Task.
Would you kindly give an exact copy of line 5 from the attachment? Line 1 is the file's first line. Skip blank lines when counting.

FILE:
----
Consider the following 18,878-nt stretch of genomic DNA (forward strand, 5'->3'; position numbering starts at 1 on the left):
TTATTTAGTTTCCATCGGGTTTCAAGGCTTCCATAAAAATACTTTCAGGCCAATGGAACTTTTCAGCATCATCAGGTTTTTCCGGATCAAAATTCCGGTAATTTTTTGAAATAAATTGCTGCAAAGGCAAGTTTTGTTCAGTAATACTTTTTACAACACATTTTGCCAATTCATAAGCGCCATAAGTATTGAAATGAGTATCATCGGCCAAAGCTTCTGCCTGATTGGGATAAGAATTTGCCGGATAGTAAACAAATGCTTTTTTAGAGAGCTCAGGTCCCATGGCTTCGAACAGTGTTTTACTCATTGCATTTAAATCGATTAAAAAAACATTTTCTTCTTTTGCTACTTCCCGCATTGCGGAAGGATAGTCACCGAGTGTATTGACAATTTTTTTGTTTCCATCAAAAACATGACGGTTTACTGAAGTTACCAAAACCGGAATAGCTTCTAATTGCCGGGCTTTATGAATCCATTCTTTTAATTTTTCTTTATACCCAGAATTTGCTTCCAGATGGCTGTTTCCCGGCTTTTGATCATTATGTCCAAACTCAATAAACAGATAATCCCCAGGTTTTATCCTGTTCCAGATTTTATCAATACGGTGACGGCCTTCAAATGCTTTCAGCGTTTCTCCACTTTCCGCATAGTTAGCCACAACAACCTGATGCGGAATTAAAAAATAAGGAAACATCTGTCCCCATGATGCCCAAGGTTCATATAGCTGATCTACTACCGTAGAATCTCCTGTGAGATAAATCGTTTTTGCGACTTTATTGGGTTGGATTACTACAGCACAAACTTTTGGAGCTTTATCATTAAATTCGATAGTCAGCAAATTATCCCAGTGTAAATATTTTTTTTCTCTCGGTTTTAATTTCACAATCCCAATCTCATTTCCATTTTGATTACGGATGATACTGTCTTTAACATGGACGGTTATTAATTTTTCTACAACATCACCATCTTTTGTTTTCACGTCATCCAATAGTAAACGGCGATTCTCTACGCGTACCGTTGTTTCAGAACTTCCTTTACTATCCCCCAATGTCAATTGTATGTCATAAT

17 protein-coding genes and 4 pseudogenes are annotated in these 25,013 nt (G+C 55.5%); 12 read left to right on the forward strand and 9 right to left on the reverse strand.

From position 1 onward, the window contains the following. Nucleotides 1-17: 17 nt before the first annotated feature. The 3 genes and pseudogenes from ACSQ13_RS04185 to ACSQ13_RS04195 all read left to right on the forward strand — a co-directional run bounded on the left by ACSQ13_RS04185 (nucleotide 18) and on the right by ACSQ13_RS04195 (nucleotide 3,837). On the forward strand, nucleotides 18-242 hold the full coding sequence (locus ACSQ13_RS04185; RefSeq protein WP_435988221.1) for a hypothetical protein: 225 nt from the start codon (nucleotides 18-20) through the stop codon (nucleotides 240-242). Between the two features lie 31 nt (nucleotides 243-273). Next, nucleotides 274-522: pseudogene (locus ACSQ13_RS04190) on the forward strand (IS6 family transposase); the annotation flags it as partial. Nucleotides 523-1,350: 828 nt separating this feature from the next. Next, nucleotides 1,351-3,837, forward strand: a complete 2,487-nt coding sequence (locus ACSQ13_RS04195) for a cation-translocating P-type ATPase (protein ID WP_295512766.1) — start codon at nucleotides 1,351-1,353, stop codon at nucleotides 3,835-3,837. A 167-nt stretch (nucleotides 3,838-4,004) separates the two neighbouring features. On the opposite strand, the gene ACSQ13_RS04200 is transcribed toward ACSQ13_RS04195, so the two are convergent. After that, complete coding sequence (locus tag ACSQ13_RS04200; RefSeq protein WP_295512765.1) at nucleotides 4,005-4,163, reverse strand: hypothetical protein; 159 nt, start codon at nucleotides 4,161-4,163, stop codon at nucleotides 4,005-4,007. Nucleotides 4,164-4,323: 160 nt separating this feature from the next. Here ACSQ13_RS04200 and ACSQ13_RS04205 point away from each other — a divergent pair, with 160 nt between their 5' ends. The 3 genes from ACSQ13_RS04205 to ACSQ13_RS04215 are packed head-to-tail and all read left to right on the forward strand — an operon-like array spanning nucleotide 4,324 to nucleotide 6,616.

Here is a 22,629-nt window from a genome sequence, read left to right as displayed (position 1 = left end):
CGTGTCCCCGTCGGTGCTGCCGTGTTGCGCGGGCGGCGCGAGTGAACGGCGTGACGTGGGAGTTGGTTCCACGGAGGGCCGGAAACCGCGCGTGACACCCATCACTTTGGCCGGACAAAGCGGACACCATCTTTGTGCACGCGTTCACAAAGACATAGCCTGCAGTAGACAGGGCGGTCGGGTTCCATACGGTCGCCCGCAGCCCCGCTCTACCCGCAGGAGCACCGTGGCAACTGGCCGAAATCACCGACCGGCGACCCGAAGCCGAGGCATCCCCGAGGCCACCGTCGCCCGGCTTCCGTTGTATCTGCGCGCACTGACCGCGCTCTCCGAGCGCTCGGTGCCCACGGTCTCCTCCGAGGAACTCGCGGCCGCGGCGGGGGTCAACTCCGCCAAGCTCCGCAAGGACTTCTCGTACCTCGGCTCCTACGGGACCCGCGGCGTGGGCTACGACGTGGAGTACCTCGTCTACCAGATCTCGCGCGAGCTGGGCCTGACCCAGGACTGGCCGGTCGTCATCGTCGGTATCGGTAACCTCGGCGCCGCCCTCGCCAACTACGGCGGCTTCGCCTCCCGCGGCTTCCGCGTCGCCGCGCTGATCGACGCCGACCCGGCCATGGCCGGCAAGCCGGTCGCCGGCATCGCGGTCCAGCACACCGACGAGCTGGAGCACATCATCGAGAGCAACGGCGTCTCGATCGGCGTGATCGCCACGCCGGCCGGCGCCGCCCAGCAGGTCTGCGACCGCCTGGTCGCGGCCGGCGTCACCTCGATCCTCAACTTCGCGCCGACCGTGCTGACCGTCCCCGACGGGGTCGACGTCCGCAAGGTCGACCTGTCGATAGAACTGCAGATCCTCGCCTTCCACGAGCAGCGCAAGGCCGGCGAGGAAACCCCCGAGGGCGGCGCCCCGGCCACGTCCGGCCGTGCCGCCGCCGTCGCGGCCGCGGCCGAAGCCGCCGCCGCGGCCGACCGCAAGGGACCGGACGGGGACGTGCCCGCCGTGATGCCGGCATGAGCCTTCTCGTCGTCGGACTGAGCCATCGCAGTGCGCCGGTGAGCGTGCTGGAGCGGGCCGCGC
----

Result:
Here is a 22,629-nt window from a genome sequence, read left to right as displayed (position 1 = left end):